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Horse Riding in Springtime Top Tips

With sun comes sunny morning walks down country lanes and evening strolls across your local beach, what more could you and your horse want with the wind in your hair and sun kissing your skin? After a long, cold, wet winter, spring brings the promise of warmer weather and (hopefully) enjoyable rides in the sunshines. But what things do you need to keep in mind when horse riding in spring and where should you go riding?

It’s likely you’ll be spending lots of time outside with your companion on those sunny Spring days but remember that Spring is not too early for skin burn for both you and your horse, so make sure to get that sunblock on to prevent burns and blisters.

After covering our skin up for so long during the cold winter, we often forget to put suncream on in spring. But just because it’s not that hot yet, doesn’t mean you won’t burn. You could also invest in a horse bonnet to deter some of those sun rays and help keep your horse more comfortable.

The beach is a definitely a must to visit in the Spring rather than Summer due to tourist season. Holkham Bay, Studland Beach and Holy Island are all beaches that you can go on a lovely sunset stroll on with your horse and why wouldn’t you? It’s really every horse lovers dream.

Despite beaches sounding carefree, there are still some things to consider when getting those hooves in the sand, such as the safety of the beach, are there rocks or sharp items on the sand? Make sure you walk down the beach alone before riding.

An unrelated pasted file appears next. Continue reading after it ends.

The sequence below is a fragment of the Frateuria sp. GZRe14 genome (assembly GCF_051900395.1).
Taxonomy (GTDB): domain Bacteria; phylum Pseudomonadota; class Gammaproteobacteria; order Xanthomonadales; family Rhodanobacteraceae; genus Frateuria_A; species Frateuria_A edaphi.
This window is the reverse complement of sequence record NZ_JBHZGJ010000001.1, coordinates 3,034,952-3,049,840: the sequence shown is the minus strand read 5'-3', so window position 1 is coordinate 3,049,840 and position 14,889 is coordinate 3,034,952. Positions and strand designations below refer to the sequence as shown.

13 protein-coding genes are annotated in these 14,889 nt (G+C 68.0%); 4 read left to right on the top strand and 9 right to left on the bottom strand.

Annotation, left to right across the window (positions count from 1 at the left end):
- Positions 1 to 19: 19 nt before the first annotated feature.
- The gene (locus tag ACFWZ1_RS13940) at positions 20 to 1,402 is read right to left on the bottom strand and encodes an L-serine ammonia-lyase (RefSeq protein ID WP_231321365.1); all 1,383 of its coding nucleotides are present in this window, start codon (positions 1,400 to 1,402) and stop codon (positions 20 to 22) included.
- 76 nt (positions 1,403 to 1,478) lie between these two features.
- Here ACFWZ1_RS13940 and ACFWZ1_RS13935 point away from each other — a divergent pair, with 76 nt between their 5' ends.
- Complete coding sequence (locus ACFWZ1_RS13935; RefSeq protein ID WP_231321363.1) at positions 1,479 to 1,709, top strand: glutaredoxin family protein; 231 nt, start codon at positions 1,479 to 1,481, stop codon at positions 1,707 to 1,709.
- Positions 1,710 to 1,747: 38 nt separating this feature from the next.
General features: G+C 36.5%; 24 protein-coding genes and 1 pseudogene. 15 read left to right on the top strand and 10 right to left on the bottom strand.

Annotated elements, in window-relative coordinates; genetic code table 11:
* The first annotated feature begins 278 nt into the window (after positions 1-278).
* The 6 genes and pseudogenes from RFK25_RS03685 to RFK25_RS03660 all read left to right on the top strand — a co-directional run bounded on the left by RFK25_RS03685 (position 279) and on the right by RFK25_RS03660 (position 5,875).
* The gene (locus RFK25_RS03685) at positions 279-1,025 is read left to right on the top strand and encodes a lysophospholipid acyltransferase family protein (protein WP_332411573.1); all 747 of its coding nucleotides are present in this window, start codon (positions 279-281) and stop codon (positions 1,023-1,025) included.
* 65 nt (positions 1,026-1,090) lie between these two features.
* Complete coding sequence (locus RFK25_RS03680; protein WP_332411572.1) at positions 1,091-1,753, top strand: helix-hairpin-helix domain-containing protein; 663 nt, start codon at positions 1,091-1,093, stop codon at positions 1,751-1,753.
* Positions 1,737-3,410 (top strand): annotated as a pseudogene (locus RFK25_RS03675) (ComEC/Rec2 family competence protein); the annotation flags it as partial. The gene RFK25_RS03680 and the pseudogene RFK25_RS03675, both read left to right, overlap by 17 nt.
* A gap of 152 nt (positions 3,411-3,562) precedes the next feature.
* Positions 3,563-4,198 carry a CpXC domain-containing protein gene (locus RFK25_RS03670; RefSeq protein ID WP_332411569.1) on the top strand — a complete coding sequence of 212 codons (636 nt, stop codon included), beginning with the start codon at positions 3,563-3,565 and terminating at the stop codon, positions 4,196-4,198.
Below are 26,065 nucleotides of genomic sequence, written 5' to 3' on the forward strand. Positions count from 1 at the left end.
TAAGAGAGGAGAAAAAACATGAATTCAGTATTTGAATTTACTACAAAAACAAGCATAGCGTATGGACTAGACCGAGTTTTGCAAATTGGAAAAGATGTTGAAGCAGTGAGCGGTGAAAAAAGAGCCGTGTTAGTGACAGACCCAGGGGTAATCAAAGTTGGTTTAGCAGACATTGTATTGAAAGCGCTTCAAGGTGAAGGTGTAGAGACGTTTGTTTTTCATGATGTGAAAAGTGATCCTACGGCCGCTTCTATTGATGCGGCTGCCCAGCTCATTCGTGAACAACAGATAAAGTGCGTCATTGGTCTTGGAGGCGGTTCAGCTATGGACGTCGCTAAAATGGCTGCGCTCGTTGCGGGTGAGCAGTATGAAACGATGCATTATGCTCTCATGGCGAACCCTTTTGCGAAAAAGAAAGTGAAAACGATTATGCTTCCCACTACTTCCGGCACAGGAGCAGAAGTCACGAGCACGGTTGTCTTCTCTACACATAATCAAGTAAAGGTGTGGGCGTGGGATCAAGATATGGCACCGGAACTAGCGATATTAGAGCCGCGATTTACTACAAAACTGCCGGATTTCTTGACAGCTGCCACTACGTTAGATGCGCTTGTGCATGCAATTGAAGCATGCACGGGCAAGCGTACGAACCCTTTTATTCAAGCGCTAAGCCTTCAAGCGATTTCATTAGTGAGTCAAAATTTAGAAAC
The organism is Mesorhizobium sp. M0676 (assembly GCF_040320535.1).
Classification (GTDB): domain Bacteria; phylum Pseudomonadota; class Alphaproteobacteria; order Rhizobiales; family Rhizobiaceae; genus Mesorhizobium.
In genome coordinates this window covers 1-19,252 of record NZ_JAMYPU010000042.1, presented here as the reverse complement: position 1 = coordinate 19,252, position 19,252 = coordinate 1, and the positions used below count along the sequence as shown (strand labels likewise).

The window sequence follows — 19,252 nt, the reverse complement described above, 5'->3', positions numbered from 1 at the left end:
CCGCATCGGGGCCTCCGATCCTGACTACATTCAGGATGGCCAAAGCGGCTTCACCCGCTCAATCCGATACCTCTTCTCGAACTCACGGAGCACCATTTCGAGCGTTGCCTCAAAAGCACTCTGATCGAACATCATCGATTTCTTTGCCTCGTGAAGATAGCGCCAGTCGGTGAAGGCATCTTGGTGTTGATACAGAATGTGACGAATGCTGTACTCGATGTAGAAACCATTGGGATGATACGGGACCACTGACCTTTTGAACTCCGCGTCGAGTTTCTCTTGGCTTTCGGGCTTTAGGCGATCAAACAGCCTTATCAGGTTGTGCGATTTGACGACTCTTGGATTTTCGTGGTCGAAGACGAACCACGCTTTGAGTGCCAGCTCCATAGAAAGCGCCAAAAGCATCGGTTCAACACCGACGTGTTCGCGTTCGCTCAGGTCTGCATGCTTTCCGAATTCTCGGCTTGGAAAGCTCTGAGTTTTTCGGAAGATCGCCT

Horses may get more tired on the beach due to the terrain so don’t go overboard on activity! Finally, it’s important to rinse saltwater off your friend and check the hooves for any damage.

If the beach is not an option, The New Forest or Pennine Bridleway are great alternative options with plenty of scenery and hours of fun for you and your horse.

Rainy days are not the most ideal time to go out horse riding, so sometimes it’s best to wait until the rain has ceased before taking your companion outside. Rain is not only cold and uncomfortable for your horse but there is also a lack of visibility, so avoiding roads is a must. There may be sometimes however when you have no choice, so it’s important to get yourself and your friend head to toe in high vis gear and try to avoid rush hour and busy roads.

After spending time outside with your horse, make sure you get him nice and dry when back in the stables, a nice fleece blanket can help – also check for any sores if you’ve had to put the bridle on. It’s a good idea in the wetter months to have a few rugs to alternate with so as one dries from the rain, the other can be worn.

Even if you can’t get out much with your horse, spending time in the field or in the barn brushing their coat can be time well spent. You can also catch up on those horse-based chores and check to see all your equipment and the barn is safe.

Before you take your horse on all these Spring adventures, make sure that your horses’ boosters and worming are up to date and get that dentist booked for a check-up, to ensure a risk-free Spring season.

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